UPDATE: Spirit takes action after passengers fall ill on Cleveland Frontier flight; water safe to drink at airport

UPDATE: Spirit takes action after passengers fall ill on Cleveland Frontier flight; water safe to drink at airport

--UPDATE (Thursday, Jan. 3): An Ohio EPA-certified laboratory has confirmed the water is safe to drink at Cleveland Hopkins International Airport.--

TAMPA, FL (WOIO) - Several passengers became ill on a Frontier Airlines flight that was traveling from Cleveland to Tampa on Tuesday, and it may be connected to a drinking fountain at Cleveland Hopkins International Airport.

Frontier released a statement regarding the flight on Tuesday evening:

“During Frontier flight 1397 from Cleveland to Tampa this afternoon, six passengers became ill. The aircraft was met by local emergency medical services upon arrival in Tampa. Those passengers displaying symptoms were evaluated by medical staff before being released. All other passengers were released after a brief holding period. The cause of the illness remains under investigation. Passenger safety is Frontier’s number one priority.”

The passengers were not traveling together, according to WFLA-TV.

The City of Cleveland released an update on the passenger illnesses on Monday which read:

"Cleveland Hopkins International Airport (CLE) received a notification from Frontier Airlines on New Year’s Day that six passengers reported being sick on a flight from CLE to Tampa. The safety of passengers at CLE is our top priority and we are conducting a thorough investigation.

While the cause of the illness is unknown, an early report from Frontier indicated each of the passengers may have used a public drinking fountain before the flight. Cleveland Department of Public Health (CDPH) is contacting each of the six affected passengers to conduct an interview. We are also working to confirm if all six passengers did in fact drink water from the fountain.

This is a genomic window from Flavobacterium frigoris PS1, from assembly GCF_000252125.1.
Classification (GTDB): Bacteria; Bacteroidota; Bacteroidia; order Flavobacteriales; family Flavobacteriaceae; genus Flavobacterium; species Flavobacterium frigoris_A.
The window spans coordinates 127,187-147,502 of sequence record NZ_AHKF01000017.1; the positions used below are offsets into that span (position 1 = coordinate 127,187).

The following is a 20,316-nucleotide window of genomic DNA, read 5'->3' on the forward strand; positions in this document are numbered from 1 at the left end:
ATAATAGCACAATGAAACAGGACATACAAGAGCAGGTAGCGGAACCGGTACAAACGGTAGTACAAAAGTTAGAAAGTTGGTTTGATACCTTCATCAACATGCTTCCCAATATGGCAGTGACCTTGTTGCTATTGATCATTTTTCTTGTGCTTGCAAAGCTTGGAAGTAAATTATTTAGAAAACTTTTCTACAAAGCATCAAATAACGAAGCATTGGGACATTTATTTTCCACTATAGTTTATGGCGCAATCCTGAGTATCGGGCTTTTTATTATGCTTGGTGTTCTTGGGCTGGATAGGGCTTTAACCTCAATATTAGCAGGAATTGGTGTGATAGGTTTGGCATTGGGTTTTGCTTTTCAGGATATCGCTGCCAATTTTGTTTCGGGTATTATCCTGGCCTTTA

CDPH, Cleveland Water and CLE airport staff are working collaboratively to investigate all potential causes, including passenger activities before arriving at the airport. Based on our expertise, water borne illnesses generally have a longer incubation period than what we saw in this instance. Also, Cleveland Water has no known water safety issues in the vicinity of CLE, but is collecting additional street-level samples to verify.

Since Frontier’s initial report referenced the water fountain, airport staff immediately closed down and sanitized all fountains on Concourse A. CLE airport staff and CDPH are testing fountains and will send water samples to an external Ohio EPA-certified lab for evaluation. Due to the nature of the testing, it will take approximately 24-48 hours before results are ready.

On New Year’s Day, more than 11,000 passengers traveled through CLE and no other passengers have reported illnesses.”

Spirit Airlines is also airing on the side of caution to protect their passengers traveling through Cleveland Hopkins International Airport, saying:

“At this point we have no record of any Guests becoming sick from the water situation at Cleveland Hopkins International. Spirit Airlines will not be putting any potable water from the airport on our aircraft until this situation has been resolved.”

(Source: Spirit Airlines)
(Source: Spirit Airlines) (Source: Spirit Airlines)

Return for updates on this developing story.

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